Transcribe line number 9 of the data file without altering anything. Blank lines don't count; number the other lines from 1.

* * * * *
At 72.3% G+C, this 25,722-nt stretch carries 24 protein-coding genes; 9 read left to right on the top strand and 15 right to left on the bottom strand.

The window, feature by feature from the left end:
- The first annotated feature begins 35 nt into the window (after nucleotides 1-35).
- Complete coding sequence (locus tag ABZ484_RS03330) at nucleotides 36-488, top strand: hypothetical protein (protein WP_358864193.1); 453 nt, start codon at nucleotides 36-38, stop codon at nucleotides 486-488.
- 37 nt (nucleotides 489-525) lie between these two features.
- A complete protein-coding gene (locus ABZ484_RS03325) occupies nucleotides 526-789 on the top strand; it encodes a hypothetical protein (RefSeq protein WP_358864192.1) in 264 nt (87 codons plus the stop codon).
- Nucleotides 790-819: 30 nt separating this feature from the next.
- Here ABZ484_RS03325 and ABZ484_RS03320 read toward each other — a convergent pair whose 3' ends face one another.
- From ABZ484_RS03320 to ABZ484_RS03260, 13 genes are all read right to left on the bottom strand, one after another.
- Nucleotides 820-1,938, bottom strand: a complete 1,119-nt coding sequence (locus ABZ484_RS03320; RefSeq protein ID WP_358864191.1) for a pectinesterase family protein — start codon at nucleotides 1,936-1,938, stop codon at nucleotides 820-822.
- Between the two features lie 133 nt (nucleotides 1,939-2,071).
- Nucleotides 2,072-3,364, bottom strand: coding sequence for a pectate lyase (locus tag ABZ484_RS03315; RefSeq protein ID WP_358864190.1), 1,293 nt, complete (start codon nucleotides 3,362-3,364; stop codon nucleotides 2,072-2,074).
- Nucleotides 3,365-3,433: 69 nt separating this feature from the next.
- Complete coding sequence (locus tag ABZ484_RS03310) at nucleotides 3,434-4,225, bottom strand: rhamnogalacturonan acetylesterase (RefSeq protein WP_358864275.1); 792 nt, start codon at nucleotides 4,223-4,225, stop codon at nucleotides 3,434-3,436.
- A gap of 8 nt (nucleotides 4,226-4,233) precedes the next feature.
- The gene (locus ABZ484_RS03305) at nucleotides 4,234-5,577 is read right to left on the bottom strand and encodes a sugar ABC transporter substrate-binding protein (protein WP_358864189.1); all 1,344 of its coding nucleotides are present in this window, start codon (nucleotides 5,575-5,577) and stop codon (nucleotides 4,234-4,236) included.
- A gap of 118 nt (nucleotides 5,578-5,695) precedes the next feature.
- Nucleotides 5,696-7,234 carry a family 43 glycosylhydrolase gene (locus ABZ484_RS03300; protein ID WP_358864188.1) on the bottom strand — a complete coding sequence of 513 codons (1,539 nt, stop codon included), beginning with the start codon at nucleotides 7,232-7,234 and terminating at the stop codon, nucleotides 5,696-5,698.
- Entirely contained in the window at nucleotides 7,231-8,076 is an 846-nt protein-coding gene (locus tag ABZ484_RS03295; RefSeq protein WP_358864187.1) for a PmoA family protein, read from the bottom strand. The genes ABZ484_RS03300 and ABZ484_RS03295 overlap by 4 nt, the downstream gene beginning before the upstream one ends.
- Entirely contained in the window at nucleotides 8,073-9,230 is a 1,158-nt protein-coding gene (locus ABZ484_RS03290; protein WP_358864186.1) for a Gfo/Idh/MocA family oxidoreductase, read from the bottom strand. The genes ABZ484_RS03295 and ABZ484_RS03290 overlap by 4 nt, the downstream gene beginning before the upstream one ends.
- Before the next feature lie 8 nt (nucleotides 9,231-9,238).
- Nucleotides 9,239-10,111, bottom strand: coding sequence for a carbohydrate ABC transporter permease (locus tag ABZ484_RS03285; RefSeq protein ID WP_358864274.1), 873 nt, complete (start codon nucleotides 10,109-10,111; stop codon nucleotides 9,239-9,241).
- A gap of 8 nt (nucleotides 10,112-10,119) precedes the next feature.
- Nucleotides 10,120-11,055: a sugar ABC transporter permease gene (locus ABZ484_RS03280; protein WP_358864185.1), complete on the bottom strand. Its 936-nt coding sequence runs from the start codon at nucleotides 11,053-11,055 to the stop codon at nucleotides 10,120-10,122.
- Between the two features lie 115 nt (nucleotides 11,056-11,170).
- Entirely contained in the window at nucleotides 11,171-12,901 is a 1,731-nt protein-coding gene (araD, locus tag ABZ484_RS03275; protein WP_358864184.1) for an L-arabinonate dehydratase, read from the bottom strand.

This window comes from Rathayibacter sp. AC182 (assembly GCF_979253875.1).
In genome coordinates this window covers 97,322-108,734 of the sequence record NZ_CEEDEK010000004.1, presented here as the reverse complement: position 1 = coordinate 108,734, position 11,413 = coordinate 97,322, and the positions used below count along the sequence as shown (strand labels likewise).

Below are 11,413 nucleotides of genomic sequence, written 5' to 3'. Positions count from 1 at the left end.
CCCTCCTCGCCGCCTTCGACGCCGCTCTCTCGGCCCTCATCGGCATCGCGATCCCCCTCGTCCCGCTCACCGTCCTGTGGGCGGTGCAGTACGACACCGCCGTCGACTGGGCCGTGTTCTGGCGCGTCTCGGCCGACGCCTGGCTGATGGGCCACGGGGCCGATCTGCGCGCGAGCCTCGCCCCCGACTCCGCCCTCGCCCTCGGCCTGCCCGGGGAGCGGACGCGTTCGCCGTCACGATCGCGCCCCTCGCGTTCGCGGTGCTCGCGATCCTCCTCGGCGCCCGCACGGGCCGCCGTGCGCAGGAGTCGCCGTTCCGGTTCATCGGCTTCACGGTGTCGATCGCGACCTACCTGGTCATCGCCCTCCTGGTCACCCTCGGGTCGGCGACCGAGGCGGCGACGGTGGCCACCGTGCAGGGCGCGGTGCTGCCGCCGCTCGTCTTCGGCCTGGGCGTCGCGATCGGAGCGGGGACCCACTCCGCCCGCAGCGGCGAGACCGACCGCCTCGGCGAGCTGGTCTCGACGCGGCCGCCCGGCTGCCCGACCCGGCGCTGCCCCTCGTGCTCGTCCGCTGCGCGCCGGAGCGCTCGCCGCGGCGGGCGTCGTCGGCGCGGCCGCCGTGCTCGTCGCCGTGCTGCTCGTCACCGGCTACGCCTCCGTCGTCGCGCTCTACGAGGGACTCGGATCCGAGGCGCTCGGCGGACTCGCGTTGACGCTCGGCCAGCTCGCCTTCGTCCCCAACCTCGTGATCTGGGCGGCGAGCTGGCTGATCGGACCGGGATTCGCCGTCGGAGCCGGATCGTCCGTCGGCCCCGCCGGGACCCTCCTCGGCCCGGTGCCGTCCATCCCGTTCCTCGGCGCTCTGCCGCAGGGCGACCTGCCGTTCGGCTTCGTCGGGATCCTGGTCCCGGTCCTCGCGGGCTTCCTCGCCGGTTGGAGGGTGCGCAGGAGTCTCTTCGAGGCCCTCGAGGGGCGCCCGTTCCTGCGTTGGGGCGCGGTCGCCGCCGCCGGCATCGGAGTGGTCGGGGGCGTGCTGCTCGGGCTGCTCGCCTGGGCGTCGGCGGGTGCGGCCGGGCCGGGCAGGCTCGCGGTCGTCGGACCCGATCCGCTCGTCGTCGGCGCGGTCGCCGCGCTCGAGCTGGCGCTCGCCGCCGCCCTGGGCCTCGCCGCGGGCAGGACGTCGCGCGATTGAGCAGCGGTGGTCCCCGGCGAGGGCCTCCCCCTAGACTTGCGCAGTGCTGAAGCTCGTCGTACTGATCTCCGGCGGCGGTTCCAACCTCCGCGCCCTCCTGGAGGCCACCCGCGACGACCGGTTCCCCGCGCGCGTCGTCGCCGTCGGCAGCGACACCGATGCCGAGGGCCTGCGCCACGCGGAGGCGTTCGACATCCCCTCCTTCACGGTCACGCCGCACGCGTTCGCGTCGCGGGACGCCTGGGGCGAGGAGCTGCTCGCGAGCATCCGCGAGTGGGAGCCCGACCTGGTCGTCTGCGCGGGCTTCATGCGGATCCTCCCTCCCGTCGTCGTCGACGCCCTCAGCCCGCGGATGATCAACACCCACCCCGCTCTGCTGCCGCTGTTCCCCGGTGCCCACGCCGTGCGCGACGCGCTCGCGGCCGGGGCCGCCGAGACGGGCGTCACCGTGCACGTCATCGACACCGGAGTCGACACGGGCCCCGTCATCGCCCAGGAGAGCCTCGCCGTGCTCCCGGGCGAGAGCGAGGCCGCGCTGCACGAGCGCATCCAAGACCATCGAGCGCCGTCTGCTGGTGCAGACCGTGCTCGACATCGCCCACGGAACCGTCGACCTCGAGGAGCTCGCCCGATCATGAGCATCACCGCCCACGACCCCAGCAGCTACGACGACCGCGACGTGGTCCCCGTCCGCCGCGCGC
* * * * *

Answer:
- From ABZ484_RS03320 to ABZ484_RS03260, 13 genes are all read right to left on the bottom strand, one after another.